An archaeologist's tracking of the (primarily) Southern Hemisphere illicit antiquities trade.
Saturday, March 12, 2011
The Repatriation of...wait for it...Chinese artifacts!
Another quick offering here, as a follow up to my February 19th post. Turns out that the artifacts mentioned in that post (the seizure reported in Paramus, NJ, daily newspaper) have joined others confiscated in Alaska and New Mexico in being officially repatriated to China this past Friday, according to a new article released yesterday. A country wide operation dubbed "Operation Great Wall," netted two Northern Wei dynasty terra cotta horses, a Ming dynasty stone frieze and a Song dynasty Bodhisattva head; all priceless pieces of China's movable cultural heritage (although given their size, arranging for their clandestine shipping would most likely have proven difficult). An example can be seen in the photo above left. A bilateral agreement (an M.O.U.) was signed between Beijing and Washington in 2009, yet there is still much work to be done to prevent antiquities from leaving China in the first place, let alone reaching their intended destination. As with all examples of successful repatriation reported in the media, they unfortunately represent only the tip of the iceberg. Nevertheless, a job well done!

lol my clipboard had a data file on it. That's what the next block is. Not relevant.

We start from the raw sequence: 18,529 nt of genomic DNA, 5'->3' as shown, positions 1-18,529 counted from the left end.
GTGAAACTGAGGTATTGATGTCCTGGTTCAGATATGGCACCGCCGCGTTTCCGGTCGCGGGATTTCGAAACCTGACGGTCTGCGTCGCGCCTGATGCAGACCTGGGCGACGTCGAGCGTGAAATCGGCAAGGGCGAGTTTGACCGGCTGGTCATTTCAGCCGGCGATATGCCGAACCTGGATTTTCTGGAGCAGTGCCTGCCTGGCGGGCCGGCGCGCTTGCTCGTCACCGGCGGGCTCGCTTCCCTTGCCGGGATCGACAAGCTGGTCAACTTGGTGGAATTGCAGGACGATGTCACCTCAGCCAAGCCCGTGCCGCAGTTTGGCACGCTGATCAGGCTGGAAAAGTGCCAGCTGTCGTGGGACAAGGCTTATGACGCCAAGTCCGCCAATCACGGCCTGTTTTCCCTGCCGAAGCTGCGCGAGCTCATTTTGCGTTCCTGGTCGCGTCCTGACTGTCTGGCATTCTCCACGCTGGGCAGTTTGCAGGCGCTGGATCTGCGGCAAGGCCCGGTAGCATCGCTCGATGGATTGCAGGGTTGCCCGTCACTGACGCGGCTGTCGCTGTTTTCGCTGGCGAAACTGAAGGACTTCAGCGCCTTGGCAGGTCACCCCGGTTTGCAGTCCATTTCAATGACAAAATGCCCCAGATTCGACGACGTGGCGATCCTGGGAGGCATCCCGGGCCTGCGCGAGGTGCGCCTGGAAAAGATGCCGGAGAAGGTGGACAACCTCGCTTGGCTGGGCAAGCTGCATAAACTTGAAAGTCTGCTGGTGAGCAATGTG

Currently a post-doctoral fellow at the Smithsonian Museum Conservation Institute and National Museum of Natural History. Research interests include Southeast Asian archaeology, bioarchaeology, human osteology, quantifying the antiquities trade, and the use of educational games as teaching tools.